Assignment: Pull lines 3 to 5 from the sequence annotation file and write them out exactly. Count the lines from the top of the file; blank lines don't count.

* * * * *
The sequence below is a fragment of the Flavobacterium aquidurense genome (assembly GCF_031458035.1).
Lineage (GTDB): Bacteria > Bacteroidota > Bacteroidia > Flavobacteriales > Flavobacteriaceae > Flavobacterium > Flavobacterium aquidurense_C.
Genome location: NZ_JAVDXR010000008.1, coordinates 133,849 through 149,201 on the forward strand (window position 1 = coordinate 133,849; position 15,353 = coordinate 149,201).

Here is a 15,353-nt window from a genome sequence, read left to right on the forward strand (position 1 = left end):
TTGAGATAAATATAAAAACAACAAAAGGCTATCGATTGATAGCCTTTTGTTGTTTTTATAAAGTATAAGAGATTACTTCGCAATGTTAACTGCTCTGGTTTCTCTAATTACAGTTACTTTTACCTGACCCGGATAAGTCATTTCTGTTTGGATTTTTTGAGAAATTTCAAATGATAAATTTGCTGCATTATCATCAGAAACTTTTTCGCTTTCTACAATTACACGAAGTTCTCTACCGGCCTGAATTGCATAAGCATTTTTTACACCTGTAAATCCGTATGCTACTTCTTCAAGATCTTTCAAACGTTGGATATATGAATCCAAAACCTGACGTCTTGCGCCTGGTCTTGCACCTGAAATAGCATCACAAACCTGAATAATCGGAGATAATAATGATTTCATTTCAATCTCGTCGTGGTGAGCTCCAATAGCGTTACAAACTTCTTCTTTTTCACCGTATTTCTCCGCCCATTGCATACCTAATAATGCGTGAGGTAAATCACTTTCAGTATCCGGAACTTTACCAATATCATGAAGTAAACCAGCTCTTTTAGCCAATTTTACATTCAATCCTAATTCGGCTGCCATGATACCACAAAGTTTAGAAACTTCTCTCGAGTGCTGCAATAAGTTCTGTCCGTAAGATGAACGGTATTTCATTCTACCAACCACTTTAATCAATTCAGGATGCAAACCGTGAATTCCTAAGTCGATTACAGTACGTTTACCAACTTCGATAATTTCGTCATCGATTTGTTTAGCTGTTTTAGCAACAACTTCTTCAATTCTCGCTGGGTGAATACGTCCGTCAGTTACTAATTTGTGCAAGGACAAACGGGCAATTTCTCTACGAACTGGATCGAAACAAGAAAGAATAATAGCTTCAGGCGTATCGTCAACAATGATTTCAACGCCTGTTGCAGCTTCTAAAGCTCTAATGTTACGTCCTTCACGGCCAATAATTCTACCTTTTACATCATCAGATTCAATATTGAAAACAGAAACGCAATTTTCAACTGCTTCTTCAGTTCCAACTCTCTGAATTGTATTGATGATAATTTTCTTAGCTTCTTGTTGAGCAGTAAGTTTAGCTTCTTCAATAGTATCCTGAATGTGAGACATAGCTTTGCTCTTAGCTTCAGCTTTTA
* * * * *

Genome location: NZ_JAVDXR010000008.1, coordinates 133,849 through 149,201 on the forward strand (window position 1 = coordinate 133,849; position 15,353 = coordinate 149,201).

Here is a 15,353-nt window from a genome sequence, read left to right on the forward strand (position 1 = left end):
TTGAGATAAATATAAAAACAACAAAAGGCTATCGATTGATAGCCTTTTGTTGTTTTTATAAAGTATAAGAGATTACTTCGCAATGTTAACTGCTCTGGTTTCTCTAATTACAGTTACTTTTACCTGACCCGGATAAGTCATTTCTGTTTGGATTTTTTGAGAAATTTCAAATGATAAATTTGCTGCATTATCATCAGAAACTTTTTCGCTTTCTACAATTACACGAAGTTCTCTACCGGCCTGAATTGCATAAGCATTTTTTACACCTGTAAATCCGTATGCTACTTCTTCAAGATCTTTCAAACGTTGGATATATGAATCCAAAACCTGACGTCTTGCGCCTGGTCTTGCACCTGAAATAGCATCACAAACCTGAATAATCGGAGATAATAATGATTTCATTTCAATCTCGTCGTGGTGAGCTCCAATAGCGTTACAAACTTCTTCTTTTTCACCGTATTTCTCCGCCCATTGCATACCTAATAATGCGTGAGGTAAATCACTTTCAGTATCCGGAACTTTACCAATATCATGAAGTAAACCAGCTCTTTTAGCCAATTTTACATTCAATCCTAATTCGGCTGCCATGATACCACAAAGTTTAGAAACTTCTCTCGAGTGCTGCAATAAGTTCTGTCCGTAAGATGAACGGTATTTCATTCTACCAACCACTTTAATCAATTCAGGATGCAAACCGTGAATTCCTAAGTCGATTACAGTACGTTTACCAACTTCGATAATTTCGTCATCGATTTGTTTAGCTGTTTTAGCAACAACTTCTTCAATTCTCGCTGGGTGAATACGTCCGTCAGTTACTAATTTGTGCAAGGACAAACGGGCAATTTCTCTACGAACTGGATCGAAACAAGAAAGAATAATAGCTTCAGGCGTATCGTCAACAATGATTTCAACGCCTGTTGCAGCTTCTAAAGCTCTAATGTTACGTCCTTCACGGCCAATAATTCTACCTTTTACATCATCAGATTCAATATTGAAAACAGAAACGCAATTTTCAACTGCTTCTTCAGTTCCAACTCTCTGAATTGTATTGATGATAATTTTCTTAGCTTCTTGTTGAGCAGTAAGTTTAGCTTCTTCAATAGTATCCTGAATGTGAGACATAGCTTTGCTCTTAGCTTCAGCTTTTA